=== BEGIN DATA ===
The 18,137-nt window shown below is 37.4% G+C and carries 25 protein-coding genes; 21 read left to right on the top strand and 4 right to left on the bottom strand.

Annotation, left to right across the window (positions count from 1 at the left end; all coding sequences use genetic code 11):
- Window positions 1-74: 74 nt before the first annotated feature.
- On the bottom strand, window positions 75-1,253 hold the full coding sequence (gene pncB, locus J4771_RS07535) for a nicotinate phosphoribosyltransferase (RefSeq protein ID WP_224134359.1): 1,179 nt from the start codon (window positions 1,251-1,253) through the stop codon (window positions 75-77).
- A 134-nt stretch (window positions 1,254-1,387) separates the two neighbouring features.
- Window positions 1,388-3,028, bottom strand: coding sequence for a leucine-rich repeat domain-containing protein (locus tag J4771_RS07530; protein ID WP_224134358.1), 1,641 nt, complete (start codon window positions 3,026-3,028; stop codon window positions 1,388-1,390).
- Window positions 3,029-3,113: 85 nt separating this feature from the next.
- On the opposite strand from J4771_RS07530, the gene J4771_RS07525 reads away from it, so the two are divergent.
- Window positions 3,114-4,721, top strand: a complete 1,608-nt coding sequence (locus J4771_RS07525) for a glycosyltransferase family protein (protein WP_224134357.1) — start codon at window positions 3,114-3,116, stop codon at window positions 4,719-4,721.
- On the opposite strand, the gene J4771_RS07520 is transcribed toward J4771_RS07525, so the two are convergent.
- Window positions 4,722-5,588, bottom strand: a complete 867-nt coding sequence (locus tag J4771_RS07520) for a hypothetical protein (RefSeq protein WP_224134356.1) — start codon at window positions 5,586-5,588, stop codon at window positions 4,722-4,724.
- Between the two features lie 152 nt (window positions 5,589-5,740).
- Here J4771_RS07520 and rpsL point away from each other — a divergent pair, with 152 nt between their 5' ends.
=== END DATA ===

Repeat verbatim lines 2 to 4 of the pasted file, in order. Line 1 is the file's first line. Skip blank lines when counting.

Annotation, left to right across the window (positions count from 1 at the left end; all coding sequences use genetic code 11):
- Window positions 1-74: 74 nt before the first annotated feature.
- On the bottom strand, window positions 75-1,253 hold the full coding sequence (gene pncB, locus J4771_RS07535) for a nicotinate phosphoribosyltransferase (RefSeq protein ID WP_224134359.1): 1,179 nt from the start codon (window positions 1,251-1,253) through the stop codon (window positions 75-77).